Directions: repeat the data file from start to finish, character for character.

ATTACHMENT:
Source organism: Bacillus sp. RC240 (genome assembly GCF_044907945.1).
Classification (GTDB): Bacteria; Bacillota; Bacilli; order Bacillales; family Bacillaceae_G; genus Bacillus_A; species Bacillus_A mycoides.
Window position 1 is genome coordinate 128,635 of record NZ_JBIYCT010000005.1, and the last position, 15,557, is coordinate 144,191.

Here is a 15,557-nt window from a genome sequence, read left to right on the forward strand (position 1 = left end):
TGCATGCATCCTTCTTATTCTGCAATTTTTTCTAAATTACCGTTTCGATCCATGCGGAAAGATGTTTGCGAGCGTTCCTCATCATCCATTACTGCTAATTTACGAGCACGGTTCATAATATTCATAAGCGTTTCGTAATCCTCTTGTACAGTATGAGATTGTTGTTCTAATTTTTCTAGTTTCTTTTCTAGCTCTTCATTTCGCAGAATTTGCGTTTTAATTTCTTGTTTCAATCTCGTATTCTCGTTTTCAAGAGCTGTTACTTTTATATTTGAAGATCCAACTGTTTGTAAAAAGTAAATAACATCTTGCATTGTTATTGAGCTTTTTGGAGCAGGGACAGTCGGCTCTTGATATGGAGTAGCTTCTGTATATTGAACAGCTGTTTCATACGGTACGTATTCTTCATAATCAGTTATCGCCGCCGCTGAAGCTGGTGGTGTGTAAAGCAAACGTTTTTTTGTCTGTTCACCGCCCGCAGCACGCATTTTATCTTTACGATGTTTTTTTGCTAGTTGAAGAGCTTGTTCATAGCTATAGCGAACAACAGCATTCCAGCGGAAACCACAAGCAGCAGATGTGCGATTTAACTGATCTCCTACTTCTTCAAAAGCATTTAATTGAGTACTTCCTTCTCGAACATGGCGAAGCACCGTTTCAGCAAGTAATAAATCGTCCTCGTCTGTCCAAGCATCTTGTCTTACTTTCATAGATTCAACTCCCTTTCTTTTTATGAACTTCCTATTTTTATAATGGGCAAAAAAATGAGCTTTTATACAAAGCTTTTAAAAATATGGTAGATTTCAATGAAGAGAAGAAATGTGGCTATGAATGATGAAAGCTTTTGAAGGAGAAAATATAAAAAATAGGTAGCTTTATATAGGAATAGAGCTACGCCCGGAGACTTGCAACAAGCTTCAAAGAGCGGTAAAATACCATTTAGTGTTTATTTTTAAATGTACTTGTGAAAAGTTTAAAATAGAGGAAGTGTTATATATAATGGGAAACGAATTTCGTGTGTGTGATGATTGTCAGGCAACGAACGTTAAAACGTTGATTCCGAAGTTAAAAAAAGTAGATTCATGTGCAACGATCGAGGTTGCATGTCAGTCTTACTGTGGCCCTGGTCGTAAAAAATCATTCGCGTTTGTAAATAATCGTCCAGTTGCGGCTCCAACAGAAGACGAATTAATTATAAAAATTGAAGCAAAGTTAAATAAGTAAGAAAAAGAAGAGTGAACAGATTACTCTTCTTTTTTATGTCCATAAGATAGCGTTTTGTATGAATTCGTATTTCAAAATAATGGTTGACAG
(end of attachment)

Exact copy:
Source organism: Bacillus sp. RC240 (genome assembly GCF_044907945.1).
Classification (GTDB): Bacteria; Bacillota; Bacilli; order Bacillales; family Bacillaceae_G; genus Bacillus_A; species Bacillus_A mycoides.
Window position 1 is genome coordinate 128,635 of record NZ_JBIYCT010000005.1, and the last position, 15,557, is coordinate 144,191.

Here is a 15,557-nt window from a genome sequence, read left to right on the forward strand (position 1 = left end):
TGCATGCATCCTTCTTATTCTGCAATTTTTTCTAAATTACCGTTTCGATCCATGCGGAAAGATGTTTGCGAGCGTTCCTCATCATCCATTACTGCTAATTTACGAGCACGGTTCATAATATTCATAAGCGTTTCGTAATCCTCTTGTACAGTATGAGATTGTTGTTCTAATTTTTCTAGTTTCTTTTCTAGCTCTTCATTTCGCAGAATTTGCGTTTTAATTTCTTGTTTCAATCTCGTATTCTCGTTTTCAAGAGCTGTTACTTTTATATTTGAAGATCCAACTGTTTGTAAAAAGTAAATAACATCTTGCATTGTTATTGAGCTTTTTGGAGCAGGGACAGTCGGCTCTTGATATGGAGTAGCTTCTGTATATTGAACAGCTGTTTCATACGGTACGTATTCTTCATAATCAGTTATCGCCGCCGCTGAAGCTGGTGGTGTGTAAAGCAAACGTTTTTTTGTCTGTTCACCGCCCGCAGCACGCATTTTATCTTTACGATGTTTTTTTGCTAGTTGAAGAGCTTGTTCATAGCTATAGCGAACAACAGCATTCCAGCGGAAACCACAAGCAGCAGATGTGCGATTTAACTGATCTCCTACTTCTTCAAAAGCATTTAATTGAGTACTTCCTTCTCGAACATGGCGAAGCACCGTTTCAGCAAGTAATAAATCGTCCTCGTCTGTCCAAGCATCTTGTCTTACTTTCATAGATTCAACTCCCTTTCTTTTTATGAACTTCCTATTTTTATAATGGGCAAAAAAATGAGCTTTTATACAAAGCTTTTAAAAATATGGTAGATTTCAATGAAGAGAAGAAATGTGGCTATGAATGATGAAAGCTTTTGAAGGAGAAAATATAAAAAATAGGTAGCTTTATATAGGAATAGAGCTACGCCCGGAGACTTGCAACAAGCTTCAAAGAGCGGTAAAATACCATTTAGTGTTTATTTTTAAATGTACTTGTGAAAAGTTTAAAATAGAGGAAGTGTTATATATAATGGGAAACGAATTTCGTGTGTGTGATGATTGTCAGGCAACGAACGTTAAAACGTTGATTCCGAAGTTAAAAAAAGTAGATTCATGTGCAACGATCGAGGTTGCATGTCAGTCTTACTGTGGCCCTGGTCGTAAAAAATCATTCGCGTTTGTAAATAATCGTCCAGTTGCGGCTCCAACAGAAGACGAATTAATTATAAAAATTGAAGCAAAGTTAAATAAGTAAGAAAAAGAAGAGTGAACAGATTACTCTTCTTTTTTATGTCCATAAGATAGCGTTTTGTATGAATTCGTATTTCAAAATAATGGTTGACAG